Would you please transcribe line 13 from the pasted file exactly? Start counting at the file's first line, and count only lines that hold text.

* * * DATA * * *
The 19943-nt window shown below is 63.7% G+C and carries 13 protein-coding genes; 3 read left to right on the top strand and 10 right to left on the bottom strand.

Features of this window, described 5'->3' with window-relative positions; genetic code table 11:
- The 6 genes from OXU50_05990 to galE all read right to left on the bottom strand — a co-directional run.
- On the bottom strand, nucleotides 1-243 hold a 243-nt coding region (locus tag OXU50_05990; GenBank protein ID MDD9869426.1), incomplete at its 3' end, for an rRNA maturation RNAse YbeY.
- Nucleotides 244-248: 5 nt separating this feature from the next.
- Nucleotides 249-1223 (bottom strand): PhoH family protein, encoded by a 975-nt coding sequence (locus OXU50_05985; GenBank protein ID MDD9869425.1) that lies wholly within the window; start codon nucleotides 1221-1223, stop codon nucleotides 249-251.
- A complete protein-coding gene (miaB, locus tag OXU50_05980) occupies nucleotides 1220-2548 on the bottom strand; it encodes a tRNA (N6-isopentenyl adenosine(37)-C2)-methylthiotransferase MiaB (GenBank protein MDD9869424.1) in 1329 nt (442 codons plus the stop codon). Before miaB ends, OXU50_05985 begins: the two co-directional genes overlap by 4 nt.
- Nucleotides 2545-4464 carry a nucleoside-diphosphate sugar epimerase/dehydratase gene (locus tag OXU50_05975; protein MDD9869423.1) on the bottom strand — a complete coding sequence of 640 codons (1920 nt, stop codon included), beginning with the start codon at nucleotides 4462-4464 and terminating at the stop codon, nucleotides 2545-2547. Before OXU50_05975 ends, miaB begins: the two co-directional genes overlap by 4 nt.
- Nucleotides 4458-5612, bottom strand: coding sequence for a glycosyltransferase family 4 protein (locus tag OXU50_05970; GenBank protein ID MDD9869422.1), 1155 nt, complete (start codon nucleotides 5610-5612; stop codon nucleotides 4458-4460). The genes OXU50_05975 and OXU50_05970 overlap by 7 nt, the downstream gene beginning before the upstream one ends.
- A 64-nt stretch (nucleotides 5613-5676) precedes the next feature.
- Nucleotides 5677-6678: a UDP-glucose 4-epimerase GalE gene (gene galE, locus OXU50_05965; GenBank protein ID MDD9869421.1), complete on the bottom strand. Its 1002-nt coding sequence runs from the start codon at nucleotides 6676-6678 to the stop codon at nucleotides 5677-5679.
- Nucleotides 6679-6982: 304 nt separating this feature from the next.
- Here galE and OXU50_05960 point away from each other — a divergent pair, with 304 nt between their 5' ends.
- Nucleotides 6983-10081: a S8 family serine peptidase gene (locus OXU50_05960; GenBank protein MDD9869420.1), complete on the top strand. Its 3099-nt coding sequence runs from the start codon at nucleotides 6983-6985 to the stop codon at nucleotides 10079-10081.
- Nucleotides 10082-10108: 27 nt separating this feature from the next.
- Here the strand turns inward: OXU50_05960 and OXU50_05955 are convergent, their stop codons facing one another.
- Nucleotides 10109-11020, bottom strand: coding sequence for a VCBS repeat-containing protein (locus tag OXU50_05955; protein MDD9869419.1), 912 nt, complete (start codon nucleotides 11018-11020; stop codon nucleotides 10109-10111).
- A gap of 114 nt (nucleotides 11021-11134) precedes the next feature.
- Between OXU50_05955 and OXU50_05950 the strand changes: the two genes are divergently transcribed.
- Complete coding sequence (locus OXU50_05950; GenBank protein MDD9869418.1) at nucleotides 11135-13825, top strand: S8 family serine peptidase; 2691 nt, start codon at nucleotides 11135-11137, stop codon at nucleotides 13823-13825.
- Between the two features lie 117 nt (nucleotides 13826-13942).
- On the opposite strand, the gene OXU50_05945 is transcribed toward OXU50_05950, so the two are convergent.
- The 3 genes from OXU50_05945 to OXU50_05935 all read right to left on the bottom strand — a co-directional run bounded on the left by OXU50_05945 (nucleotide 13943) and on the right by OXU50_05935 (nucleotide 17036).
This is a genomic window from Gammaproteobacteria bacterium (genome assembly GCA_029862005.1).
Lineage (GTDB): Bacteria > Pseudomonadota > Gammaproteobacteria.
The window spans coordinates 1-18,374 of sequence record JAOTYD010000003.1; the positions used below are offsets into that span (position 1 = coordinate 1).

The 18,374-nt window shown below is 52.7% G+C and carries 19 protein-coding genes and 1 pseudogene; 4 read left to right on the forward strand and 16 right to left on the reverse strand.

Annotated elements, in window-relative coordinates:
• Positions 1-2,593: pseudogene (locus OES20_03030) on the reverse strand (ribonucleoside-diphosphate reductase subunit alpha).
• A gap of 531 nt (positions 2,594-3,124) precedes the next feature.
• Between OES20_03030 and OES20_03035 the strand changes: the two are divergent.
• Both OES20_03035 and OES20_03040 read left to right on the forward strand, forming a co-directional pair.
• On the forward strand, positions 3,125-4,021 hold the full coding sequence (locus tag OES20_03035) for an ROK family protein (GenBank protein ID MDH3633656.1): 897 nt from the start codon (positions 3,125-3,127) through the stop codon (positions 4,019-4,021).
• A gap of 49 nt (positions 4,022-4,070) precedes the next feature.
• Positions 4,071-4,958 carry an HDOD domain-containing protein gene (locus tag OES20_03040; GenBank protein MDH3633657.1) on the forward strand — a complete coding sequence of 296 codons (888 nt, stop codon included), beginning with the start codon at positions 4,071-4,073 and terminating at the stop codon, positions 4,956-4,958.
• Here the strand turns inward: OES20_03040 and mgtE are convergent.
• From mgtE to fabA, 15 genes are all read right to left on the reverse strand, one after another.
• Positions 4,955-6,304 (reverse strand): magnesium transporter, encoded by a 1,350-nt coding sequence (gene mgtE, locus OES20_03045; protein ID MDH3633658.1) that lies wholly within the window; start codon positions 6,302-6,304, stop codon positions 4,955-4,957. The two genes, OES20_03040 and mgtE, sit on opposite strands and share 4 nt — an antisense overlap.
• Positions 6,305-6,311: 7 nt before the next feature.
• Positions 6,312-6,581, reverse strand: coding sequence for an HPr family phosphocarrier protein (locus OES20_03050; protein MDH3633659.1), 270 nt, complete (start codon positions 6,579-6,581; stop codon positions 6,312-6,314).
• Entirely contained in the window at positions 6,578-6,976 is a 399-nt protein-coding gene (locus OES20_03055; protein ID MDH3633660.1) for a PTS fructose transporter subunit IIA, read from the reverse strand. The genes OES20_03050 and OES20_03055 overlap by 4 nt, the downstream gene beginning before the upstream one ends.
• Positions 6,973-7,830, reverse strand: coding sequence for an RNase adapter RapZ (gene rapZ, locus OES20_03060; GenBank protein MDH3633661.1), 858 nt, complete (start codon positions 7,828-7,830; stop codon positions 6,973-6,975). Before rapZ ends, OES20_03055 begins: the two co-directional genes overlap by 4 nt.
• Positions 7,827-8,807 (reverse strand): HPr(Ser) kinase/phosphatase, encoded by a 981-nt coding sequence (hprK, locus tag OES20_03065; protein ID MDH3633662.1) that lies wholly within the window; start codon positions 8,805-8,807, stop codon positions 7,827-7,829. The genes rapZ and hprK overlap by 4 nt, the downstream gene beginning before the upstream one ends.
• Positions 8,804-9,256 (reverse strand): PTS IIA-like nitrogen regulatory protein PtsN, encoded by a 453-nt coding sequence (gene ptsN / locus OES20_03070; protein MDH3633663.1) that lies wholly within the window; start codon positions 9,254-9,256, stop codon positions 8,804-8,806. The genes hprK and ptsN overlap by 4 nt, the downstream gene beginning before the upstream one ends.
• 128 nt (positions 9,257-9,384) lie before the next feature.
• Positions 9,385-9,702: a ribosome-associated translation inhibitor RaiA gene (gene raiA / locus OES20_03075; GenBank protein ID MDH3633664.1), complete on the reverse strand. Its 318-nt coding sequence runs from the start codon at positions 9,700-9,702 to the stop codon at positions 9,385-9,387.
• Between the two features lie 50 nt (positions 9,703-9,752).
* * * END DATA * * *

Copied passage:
- Here galE and OXU50_05960 point away from each other — a divergent pair, with 304 nt between their 5' ends.